(CNN) — At least 162 people have died and others are feared trapped after a landslide at a jade mine in northern Myanmar’s Kachin State, according to officials.
The landslide was triggered by heavy rain and swept through the site in the jade-rich area of Hpakant on Thursday morning.
Myanmar Fire Department said 162 bodies had been recovered as of 7:15 p.m. Thursday local time and another 54 people have been taken to hospital. Local lawmaker Khin Maung Myint warned that the death toll is expected to rise, but heavy rain had forced rescue efforts to be called off.
Images from the Facebook page of Myanmar’s fire service showed a rescue team pulling bodies out of the mud and carrying them up a steep rock face that appears to be flooding.
“The jade miners were smothered by a wave of mud, which hit after heavy rainfall,” the country’s fire service said in the Facebook post.
Footage reportedly from the incident appears to show a wave of water gushing through the pit. CNN has not independently verified the video.
The United Nations in Myanmar issued a statement saying it was “deeply saddened by the terrible loss of life due to a massive landslide at a mining site in Hpakant Township in Kachin State on the morning of 2nd of June 2020.”
It commended the “courageous efforts by the men and women involved in the difficult rescue and recovery efforts,” extended its sincere condolences to the families of the victims and wished the injured a speedy recovery.
Myanmar’s military chief also sent a message of condolence following the incident.
Landslides and other fatal accidents are common in Myanmar’s gemstone mines. Located in thick, remote jungles, many of the country’s jade mines are unregulated. People working as jade pickers often labor in perilous conditions, scrambling up and down the steep hills of rubble and loose shale.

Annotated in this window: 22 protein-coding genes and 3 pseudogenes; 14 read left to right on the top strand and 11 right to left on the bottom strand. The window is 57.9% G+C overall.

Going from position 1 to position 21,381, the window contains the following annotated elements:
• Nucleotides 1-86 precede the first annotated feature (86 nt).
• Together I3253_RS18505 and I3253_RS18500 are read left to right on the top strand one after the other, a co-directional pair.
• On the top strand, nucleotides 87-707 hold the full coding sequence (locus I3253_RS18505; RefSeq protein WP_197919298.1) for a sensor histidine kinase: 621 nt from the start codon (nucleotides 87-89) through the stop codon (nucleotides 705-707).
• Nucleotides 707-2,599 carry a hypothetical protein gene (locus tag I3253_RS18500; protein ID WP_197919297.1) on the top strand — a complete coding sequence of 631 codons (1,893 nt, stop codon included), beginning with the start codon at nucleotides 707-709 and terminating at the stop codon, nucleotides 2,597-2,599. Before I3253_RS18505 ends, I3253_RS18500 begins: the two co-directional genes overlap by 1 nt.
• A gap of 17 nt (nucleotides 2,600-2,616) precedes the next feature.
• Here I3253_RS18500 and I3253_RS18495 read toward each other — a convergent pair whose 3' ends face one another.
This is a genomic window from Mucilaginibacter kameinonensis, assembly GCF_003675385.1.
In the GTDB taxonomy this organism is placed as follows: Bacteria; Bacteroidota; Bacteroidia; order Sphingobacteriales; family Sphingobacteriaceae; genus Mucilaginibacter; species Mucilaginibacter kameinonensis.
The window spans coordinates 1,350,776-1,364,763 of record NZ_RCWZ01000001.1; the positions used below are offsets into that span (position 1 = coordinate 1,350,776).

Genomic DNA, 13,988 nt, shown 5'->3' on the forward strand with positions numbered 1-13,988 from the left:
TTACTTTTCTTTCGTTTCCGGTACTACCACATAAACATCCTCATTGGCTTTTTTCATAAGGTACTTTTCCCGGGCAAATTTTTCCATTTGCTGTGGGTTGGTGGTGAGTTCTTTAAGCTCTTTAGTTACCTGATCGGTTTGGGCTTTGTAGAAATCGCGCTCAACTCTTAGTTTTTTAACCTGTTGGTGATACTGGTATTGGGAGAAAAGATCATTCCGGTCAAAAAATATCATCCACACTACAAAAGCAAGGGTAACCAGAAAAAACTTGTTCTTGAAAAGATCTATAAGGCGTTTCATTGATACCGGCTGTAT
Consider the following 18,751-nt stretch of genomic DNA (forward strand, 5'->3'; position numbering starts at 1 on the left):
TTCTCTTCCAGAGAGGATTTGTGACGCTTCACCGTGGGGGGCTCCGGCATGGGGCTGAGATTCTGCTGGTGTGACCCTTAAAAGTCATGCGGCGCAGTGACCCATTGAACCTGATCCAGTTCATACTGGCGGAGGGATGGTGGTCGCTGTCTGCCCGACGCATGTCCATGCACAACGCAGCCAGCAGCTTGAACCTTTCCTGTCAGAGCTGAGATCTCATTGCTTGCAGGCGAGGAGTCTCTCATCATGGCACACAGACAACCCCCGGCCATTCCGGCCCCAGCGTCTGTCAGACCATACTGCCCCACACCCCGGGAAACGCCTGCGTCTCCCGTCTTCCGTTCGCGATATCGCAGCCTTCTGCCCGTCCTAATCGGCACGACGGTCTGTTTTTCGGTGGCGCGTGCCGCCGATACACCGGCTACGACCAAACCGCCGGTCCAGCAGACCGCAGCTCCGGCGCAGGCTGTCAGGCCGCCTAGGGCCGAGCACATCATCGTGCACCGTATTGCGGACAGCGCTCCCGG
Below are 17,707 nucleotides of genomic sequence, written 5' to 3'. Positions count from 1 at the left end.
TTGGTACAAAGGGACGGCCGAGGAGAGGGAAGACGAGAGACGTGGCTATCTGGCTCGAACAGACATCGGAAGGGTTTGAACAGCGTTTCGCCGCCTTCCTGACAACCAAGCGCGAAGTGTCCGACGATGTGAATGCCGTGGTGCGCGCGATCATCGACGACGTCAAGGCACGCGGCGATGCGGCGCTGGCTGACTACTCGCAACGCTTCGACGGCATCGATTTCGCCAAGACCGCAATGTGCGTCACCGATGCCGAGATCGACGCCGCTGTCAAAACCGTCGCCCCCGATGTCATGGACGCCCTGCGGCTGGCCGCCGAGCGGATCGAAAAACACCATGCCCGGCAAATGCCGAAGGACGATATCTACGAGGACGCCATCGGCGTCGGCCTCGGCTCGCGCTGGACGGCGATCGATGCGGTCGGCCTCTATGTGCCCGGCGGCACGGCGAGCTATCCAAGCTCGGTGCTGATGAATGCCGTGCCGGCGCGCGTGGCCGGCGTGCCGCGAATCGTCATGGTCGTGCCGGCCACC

Last year, more than 50 workers were buried in a mudslide buried at a jade mine in Hpakant after a lake collapsed. In 2015, at least 113 people were killed in when a hill of tailings from a jade mine, also in Hpakant, collapsed onto the huts of sleeping workers.
A shadowy industry
Myanmar produces about 70% of the world’s jade and Hpakant is home to the world’s largest jade mine.
Jade is believed to be one of Myanmar’s most profitable exports and worth billions of dollars, fueled in large part by demand in neighboring China.
Global Witness, a nonprofit dedicated to investigating corruption and environmental abuse, estimated the jade industry was worth about $31 billion in 2014, nearly half of the country’s official GDP that year.
Exact numbers are unknown as the industry is highly unregulated, but the Natural Resource Governance Institute, an advocacy group, ranked Myanmar’s gemstone sector one of the most opaque in the world.
Prostitution and drug addiction are rife among the mining communities. Kachin State has been battling a major heroin epidemic, with many young people using the drug.
The US State Department alleged in a 2018 report that the gem mining industry in Kachin State employs forced laborers.